to get to Sado and back by pedal power, something I would probably have to lie about if anyone asked me how my summer holidays had gone. So I told Mrs M not to worry, crossed my fingers and carried on towards the Shiisaka Pass as planned.About halfway there, a truck driver honked his horn, waved and smiled a cheery 'Hello!' in a manner that seemed to say, 'What the bloody hell are you doing trying to ride a bicycle up this hill, you fool!' and as if to emphasise his point, the next car to pass by was a hearse. I made it to the top unscathed, though, and
after a quick freewheel into the Katashina River valley, it was time for today's main event, namely the forty-kilometre trek to the Konsei Pass.
The lower slopes were comparatively gentle, and on the way I met Ishii-san, the first proper touring cyclist I had seen on the trip. A university student, Ishii-san was wending his way back from Hokkaido (where during the summer holidays you will encounter a touring cyclist approximately once every five minutes) to Nagoya, and nojuku-ing along the way.
'To be honest,' I said, 'I'm still a bit wary of nojuku.''I was too at first, but you get used to it after a week or two.
''Did you come over the Konsei Pass from Nikko?''No, but I'm heading for this place.' Leafing through his copy of the Kanto Mapple, Ishii-san pointed out the
Shibu Pass in Nagano Prefecture, which at 2172 metres is the highest in the country. His bicycle appeared to be a good deal heavier than mine, laden as it was with panniers on both the front and back wheels, and - among other things - a full-size non-stick saucepan with a Pyrex lid, so if he could make it to 2172 metres, there was no excuse for me fail at 1880.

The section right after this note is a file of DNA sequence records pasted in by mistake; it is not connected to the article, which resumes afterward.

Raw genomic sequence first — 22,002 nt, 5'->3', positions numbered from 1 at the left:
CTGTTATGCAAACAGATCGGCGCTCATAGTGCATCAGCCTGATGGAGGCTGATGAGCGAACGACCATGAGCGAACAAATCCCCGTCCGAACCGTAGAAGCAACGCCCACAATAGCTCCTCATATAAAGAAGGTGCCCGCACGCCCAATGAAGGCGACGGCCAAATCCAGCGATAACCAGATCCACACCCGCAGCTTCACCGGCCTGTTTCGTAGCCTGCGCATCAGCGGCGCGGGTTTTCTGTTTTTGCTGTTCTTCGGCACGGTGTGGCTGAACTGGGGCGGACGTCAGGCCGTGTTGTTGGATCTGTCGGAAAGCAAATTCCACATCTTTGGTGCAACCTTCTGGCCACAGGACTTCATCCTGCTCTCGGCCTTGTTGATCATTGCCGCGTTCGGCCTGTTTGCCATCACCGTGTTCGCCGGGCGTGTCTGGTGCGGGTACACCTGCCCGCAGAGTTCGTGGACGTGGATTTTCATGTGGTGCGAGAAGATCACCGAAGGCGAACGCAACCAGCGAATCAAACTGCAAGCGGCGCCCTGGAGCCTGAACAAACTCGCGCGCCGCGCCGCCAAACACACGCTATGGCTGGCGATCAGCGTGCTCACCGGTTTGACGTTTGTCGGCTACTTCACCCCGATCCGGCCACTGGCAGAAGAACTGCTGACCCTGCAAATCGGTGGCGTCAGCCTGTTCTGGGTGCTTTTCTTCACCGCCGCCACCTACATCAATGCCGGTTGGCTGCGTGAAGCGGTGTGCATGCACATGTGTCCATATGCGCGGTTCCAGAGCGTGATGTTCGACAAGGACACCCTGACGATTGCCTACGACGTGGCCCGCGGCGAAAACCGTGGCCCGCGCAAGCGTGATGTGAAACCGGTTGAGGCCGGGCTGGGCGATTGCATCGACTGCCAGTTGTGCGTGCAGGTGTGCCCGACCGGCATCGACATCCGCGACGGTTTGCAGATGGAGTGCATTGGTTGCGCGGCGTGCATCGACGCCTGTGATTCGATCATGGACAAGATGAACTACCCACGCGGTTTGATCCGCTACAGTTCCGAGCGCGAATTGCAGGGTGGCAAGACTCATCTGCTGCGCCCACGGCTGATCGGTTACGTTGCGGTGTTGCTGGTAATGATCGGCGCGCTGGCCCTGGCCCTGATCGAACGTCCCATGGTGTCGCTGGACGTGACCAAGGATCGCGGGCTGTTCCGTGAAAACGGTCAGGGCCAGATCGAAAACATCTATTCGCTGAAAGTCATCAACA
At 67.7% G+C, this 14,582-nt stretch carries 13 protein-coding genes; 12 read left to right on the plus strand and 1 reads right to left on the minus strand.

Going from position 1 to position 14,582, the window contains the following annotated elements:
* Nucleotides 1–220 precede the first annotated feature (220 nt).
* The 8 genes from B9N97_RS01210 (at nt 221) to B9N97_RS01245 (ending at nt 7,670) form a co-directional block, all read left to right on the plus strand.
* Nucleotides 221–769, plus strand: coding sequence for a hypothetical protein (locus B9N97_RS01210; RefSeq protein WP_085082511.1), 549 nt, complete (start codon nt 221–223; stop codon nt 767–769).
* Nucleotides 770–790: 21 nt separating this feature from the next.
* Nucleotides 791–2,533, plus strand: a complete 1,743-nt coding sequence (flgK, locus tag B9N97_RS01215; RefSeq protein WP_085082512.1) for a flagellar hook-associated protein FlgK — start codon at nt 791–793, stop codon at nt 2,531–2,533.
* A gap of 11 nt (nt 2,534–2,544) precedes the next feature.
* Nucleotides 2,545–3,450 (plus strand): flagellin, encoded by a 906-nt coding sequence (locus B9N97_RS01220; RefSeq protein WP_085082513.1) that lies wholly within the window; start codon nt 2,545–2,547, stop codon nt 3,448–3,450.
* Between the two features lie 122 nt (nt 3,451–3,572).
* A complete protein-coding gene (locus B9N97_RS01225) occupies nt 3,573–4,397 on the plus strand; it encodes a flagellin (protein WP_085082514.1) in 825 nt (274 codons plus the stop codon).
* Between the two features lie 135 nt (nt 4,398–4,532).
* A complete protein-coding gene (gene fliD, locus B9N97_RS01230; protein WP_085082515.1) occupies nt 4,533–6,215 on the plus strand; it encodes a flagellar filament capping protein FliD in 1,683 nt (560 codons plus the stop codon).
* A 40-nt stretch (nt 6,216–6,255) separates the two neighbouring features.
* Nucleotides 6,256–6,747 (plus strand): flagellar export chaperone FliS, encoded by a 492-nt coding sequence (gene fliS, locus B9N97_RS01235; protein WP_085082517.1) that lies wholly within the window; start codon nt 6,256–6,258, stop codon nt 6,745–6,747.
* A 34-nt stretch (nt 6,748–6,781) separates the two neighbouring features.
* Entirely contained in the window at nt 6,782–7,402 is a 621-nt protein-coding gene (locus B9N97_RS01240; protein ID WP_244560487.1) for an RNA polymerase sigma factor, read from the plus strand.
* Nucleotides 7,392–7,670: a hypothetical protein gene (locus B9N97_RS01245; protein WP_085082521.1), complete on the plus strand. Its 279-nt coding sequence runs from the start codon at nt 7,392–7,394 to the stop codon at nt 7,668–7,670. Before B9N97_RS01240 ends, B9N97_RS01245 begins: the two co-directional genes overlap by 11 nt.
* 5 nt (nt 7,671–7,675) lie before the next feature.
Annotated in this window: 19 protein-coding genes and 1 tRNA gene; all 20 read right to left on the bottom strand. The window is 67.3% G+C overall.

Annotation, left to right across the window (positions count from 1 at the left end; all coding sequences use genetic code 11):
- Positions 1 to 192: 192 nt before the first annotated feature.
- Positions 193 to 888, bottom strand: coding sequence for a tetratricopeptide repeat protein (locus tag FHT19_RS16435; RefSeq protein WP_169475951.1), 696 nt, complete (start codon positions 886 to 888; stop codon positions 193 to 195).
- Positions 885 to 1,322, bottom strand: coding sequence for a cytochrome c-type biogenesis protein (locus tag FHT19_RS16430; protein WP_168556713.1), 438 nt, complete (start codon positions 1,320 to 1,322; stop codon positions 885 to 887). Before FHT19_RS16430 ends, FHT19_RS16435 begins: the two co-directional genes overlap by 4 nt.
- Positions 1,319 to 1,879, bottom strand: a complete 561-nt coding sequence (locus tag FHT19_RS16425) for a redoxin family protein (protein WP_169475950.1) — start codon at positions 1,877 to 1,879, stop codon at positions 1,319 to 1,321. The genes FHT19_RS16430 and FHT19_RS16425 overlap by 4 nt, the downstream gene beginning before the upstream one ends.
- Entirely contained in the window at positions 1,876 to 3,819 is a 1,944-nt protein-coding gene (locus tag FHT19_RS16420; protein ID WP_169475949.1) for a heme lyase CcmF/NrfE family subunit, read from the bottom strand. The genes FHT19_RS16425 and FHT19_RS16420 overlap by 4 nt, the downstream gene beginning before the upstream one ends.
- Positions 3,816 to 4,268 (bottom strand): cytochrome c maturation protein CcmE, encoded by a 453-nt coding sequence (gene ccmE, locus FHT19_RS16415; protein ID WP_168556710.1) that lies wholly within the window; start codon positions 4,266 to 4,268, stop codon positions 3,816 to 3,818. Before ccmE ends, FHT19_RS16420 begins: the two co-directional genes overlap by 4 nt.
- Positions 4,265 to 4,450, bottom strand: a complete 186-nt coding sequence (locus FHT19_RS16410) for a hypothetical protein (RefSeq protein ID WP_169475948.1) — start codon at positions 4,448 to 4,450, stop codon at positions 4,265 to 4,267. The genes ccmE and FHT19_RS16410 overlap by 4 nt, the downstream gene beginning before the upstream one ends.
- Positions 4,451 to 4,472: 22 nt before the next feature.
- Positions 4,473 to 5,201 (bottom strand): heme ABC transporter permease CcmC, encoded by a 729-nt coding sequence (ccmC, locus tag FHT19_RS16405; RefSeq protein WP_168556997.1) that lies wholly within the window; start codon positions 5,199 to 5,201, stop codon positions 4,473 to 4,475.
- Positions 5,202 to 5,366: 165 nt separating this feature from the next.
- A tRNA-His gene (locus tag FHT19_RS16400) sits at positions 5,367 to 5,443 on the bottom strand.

As well as its official title of 'Japan Romantic Road', Route 120 is known colloquially as 'Tohmorokoshi (Corn On The Cob) Road', so that was what I had for elevensies, at one of the many roadside stalls in Katashina Village.'Come in, sit down, take a break!' said a friendly old woman in a patterned pinny and headscarf, before handing me some tohmorokoshi that almost surpassed the aburag
é I had in Tochio as the most delicious food of the trip.
When I was a child, my mum used to boil corn on the cob for about half an hour and smother it in butter, salt and pepper, whereas this, the stallholder told me, had been barbecued for just three minutes. It was soft, sweet and didn't need anything to accompany it, although she still insisted on including green tea, pickled cucumber and fresh tomatoes in the 300-yen asking price.
From there onwards, Corn On The Cob Road became steeper and steeper, and just to make things that little bit more agonising, a succession of road signs counted down the distance to the pass in 250-metre increments. Depending on how you translate it, the expression hiza ga warau
(膝が笑う) means 'knees are smiling' or 'knees are laughing', and describes the physical sensation of hiking up a mountain. But it can just as easily be applied to cycling up one, and my knees were laughing so much that by about lunchtime it felt as if they had watched the complete works of the Marx Brothers back-to-back.